the 20 suffers from heavy CA, the 24 has very soft corners on FF at the wide apertures and the 28 was just plain bad (heavy distortion, inconsistent focus, not very sharp, might have been a bad copy but still..)
    i suggest a zoom, make an effort and get the 24-70.
     
  8. My Tamron 17-50 doesn't have a loud AF, it has a not silent AF what is something completely different and no AF-motor and that makes it nearly AFS fast.
     
  9. I prefer smaller lighter primes with my D700. The 20mm f2.8, 24mm f2.8, 28mm f2 and 35mm f2. They may not be the sharpest but not that far from my 17-35mm f2.8. I might upgrade when and if Nikon releases new primes. I have no need for the f1.4 new releases, to large and heavy and I don't need the speed.
     
  10. I tried the single focal lens route you are suggesting a few years ago. I was quite disappointed. The newer zooms such as Nikon 17-55mm f2.8 are sharper. The older lenses such as 20mm f2.8D also suffer from CA MUCH more because their coatings weren't designed for digital. That makes them appear less sharp than the modern lenses. I went back to first class, modern f2.8 zooms and have been entirely happier. I do have the Sigma 30mm f1.4 for times I really am in low light (I shoot at night a lot.) It is a good lens. The older Sigmas I tried such as 20mm f1.8, 28mm f1.8, not so much. Soft until stopped down to f2.8 or more. Why buy an f1.8 lens you then have to stop down when the Nikon 17-55mm is still going to be sharper? I have looked but have not found anything sharper than the Nikon 17-55mm f2.8 at focal lengths under 30mm, or that gives better overall image quality. I have not tried the 24mm f1.4G, obviously. I really can't justify buying it for as few times as I'd need f1.4 rather than f2.8. As for sharpness, I think we sometimes get way too hung up on just that one factor. If we always shoot with tripod and cable release, that's one thing. Often I find people who worry most about small improvements in sharpness aren't even using a tripod.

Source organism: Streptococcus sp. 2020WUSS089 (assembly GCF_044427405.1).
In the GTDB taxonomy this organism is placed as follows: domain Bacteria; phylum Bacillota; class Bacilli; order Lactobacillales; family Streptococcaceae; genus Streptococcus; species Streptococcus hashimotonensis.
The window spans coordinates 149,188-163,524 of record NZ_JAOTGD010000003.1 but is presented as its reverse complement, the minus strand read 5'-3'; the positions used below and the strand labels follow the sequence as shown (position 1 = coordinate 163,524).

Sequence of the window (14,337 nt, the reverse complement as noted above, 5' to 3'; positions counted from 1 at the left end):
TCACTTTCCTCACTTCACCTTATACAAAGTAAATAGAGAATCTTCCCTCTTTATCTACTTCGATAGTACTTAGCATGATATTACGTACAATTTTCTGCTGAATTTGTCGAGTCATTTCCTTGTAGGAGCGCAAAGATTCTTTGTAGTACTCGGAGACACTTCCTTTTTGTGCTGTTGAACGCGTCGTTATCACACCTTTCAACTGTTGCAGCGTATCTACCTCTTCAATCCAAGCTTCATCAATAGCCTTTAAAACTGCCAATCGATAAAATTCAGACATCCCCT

Kent in SD
     
  11. Not all older lenses suffer CA problems. It also depends on the body used. Using a good tripod correctly will get the most out of a lense as far as sharpness goes. You may want to see what Bjorn has to say about older Nikkors. They may or may not work for you depending on the use.
     
  12. Kent, a minor point: Coatings are much too thin to have any effect on any focusing property of a lens, including chromatic aberration. In contrast, coatings have a profound effect on the reflections at each air-glass interface, and hence impact aspects of performance such as veiling glare, hot spots, contrast, internal reflections, flare, etc.
    Some of the reasons the older designs were not as sharp as the more modern versions include computer design (ie, ray-tracing programs), the more common use of lens materials with different dispersion curves than the older glasses, the use of aspheric surfaces, etc.
    That being said, I agree completely with your statement that the older fast wide Sigmas were disappointing (to say the least). In contrast, the Sigma 30/1.4 is a very nice lens.
    Tom M
     
  13. I've looked into the Siggies, and apart from the 30 1.4 (which is too close to my 35 anyway) it seems like they have sub-par image quality and they are quite bulky compared to the Nikon primes.
    I'm looking at the primes because they're nice and small but hopefully tack sharp.
    For those who have asked if I "really need X," I don't, but as a journalist I often shoot in very extreme circumstances and if I have the option of X, I'd much rather use it. My beef with 17-50 is that the AF and VR is loud - louder than screwdriven primes, anyway. The 17-35 would fit the focal lengths but it's not a compact lens. I have nothing against big lenses, in fact I use 'em all the time, but what I'm looking for right now is a small light lens I won't hesitate to bring with me everywhere.